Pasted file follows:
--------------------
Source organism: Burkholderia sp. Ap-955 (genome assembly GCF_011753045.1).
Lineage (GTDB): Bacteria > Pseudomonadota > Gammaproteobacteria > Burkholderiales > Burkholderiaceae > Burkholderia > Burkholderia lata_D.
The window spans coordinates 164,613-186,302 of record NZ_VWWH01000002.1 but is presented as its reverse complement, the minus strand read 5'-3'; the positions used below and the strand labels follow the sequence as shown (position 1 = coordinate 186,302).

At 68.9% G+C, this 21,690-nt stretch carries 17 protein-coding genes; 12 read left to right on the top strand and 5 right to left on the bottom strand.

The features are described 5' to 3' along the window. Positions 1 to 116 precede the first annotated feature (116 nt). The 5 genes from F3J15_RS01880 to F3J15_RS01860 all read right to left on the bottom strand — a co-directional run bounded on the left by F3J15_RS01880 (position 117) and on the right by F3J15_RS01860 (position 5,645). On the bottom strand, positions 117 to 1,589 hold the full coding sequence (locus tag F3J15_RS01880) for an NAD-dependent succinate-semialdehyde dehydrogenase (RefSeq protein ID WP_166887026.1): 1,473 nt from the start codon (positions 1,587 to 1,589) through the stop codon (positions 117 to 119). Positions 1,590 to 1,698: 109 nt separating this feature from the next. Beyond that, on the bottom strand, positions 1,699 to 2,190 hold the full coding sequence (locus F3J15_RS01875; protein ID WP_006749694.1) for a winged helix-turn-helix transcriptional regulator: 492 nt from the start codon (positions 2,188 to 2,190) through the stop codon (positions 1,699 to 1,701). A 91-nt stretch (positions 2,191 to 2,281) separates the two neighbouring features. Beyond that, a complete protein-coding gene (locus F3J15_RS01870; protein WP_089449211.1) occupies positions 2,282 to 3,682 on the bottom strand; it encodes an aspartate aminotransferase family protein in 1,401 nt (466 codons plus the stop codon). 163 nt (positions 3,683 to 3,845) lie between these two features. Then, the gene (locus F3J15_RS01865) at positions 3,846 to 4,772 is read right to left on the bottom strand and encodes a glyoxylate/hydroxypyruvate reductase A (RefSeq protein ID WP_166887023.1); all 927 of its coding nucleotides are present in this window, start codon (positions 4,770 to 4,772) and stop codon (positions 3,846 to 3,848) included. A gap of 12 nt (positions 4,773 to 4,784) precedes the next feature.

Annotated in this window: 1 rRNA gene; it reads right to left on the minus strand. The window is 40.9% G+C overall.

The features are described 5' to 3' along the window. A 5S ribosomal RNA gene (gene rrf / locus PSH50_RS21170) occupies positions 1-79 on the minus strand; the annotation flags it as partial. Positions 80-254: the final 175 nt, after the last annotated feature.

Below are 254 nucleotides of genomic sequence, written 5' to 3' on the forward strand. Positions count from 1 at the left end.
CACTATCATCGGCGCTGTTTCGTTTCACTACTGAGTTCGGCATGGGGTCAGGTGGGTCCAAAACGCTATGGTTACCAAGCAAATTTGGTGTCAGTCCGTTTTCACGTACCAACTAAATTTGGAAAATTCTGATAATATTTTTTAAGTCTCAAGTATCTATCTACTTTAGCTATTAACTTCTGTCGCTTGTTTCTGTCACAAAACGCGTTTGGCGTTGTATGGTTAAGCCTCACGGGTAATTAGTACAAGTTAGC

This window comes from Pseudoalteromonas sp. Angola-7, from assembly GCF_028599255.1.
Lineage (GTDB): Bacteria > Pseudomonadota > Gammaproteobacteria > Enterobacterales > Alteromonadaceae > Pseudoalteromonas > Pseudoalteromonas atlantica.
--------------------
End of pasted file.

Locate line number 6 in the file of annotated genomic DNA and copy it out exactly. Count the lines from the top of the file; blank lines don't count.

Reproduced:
Annotated in this window: 1 rRNA gene; it reads right to left on the minus strand. The window is 40.9% G+C overall.